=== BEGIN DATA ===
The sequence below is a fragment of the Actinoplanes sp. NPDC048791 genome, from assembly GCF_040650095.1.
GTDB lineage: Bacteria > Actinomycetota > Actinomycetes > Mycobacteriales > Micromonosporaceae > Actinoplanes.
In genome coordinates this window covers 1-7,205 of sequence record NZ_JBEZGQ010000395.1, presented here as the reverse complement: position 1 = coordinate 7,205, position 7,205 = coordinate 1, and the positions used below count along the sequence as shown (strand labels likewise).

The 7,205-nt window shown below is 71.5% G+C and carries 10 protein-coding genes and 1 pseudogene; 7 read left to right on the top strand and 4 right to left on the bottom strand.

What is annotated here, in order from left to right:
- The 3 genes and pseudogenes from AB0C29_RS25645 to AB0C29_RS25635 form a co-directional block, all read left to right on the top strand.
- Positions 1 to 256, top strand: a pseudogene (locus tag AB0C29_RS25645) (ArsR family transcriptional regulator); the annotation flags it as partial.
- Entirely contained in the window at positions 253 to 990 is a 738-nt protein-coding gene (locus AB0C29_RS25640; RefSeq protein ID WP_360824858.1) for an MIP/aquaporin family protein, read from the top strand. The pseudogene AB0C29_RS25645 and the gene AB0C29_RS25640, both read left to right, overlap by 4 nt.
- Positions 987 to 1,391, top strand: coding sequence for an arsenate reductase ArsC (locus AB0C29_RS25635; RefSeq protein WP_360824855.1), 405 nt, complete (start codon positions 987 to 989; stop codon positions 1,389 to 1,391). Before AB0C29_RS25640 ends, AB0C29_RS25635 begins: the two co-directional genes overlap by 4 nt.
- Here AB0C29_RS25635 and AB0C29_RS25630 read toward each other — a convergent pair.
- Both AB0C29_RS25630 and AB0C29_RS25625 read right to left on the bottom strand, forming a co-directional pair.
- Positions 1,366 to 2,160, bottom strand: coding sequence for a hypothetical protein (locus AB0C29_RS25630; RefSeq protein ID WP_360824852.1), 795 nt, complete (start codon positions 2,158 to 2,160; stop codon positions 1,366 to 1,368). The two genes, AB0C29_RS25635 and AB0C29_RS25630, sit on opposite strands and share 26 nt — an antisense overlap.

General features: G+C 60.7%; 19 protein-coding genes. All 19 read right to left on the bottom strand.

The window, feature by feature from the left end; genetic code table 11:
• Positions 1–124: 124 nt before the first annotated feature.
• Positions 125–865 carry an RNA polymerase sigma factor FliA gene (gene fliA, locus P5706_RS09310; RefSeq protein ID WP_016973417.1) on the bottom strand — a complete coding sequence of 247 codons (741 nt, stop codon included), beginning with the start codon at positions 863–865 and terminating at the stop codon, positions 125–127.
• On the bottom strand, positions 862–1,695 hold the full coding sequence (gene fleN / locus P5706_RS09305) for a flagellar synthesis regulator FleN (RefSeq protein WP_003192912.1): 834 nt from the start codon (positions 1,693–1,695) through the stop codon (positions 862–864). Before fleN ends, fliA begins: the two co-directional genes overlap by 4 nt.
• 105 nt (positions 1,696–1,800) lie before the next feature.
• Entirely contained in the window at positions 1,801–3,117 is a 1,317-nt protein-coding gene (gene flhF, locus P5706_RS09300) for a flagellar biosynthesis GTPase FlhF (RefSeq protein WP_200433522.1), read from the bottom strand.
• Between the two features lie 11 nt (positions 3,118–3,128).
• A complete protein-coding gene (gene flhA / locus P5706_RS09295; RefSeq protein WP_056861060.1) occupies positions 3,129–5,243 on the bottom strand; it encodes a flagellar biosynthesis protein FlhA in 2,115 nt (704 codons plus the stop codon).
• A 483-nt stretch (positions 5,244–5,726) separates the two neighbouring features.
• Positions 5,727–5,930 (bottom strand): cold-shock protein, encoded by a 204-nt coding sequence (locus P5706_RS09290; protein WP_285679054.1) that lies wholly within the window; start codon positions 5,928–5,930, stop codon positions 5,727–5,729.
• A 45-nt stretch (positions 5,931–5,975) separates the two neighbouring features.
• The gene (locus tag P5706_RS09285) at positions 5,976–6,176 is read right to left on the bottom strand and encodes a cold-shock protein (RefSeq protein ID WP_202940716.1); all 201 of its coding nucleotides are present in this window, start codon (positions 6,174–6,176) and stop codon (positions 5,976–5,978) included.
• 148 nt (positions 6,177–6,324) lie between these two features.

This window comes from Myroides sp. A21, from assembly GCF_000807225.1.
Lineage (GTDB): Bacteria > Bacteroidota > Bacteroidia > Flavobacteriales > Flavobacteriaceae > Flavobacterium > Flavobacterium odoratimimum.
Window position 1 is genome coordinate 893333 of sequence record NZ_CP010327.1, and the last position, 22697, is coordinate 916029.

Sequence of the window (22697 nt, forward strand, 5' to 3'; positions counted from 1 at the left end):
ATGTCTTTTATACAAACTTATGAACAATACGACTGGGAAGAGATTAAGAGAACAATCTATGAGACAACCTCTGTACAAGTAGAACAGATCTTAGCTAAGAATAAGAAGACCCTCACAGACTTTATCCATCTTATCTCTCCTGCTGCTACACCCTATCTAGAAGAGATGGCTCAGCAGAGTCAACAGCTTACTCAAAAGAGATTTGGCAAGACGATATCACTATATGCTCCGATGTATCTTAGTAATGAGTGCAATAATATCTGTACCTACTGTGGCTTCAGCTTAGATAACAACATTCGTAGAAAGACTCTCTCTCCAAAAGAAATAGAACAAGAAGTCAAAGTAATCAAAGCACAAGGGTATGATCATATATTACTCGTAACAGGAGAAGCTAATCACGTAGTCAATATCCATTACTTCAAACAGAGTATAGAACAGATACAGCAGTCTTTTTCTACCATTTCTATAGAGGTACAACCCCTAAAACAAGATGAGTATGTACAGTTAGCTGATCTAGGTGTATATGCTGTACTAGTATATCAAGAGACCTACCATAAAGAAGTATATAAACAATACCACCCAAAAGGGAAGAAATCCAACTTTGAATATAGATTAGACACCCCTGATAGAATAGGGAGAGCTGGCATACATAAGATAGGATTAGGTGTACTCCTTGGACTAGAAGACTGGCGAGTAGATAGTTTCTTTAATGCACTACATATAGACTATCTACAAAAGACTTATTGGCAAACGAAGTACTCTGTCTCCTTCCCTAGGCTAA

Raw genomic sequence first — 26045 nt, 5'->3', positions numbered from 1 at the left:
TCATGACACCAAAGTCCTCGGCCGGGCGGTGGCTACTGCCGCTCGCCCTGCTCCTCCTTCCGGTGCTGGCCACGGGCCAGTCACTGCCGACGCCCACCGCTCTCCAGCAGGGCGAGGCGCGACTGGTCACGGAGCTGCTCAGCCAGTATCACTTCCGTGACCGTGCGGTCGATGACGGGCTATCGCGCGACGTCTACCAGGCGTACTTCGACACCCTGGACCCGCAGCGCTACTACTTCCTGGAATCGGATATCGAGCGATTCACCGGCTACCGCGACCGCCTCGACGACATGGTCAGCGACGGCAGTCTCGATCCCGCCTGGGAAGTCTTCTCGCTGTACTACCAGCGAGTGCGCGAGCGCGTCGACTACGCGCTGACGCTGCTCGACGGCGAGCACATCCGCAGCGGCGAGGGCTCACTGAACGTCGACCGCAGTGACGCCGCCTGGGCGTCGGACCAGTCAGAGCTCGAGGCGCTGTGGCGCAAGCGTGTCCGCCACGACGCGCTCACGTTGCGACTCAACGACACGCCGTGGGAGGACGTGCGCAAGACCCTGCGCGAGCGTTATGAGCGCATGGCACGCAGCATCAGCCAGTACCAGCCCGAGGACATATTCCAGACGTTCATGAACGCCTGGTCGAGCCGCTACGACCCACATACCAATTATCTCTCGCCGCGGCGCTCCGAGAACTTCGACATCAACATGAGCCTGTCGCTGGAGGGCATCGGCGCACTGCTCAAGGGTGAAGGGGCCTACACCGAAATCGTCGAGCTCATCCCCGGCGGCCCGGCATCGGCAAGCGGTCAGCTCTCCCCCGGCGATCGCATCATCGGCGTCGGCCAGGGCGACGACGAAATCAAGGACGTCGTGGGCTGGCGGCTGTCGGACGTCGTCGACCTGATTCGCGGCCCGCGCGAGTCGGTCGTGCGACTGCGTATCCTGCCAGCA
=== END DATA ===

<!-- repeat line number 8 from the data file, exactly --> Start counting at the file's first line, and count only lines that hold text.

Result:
- Entirely contained in the window at positions 253 to 990 is a 738-nt protein-coding gene (locus AB0C29_RS25640; RefSeq protein ID WP_360824858.1) for an MIP/aquaporin family protein, read from the top strand. The pseudogene AB0C29_RS25645 and the gene AB0C29_RS25640, both read left to right, overlap by 4 nt.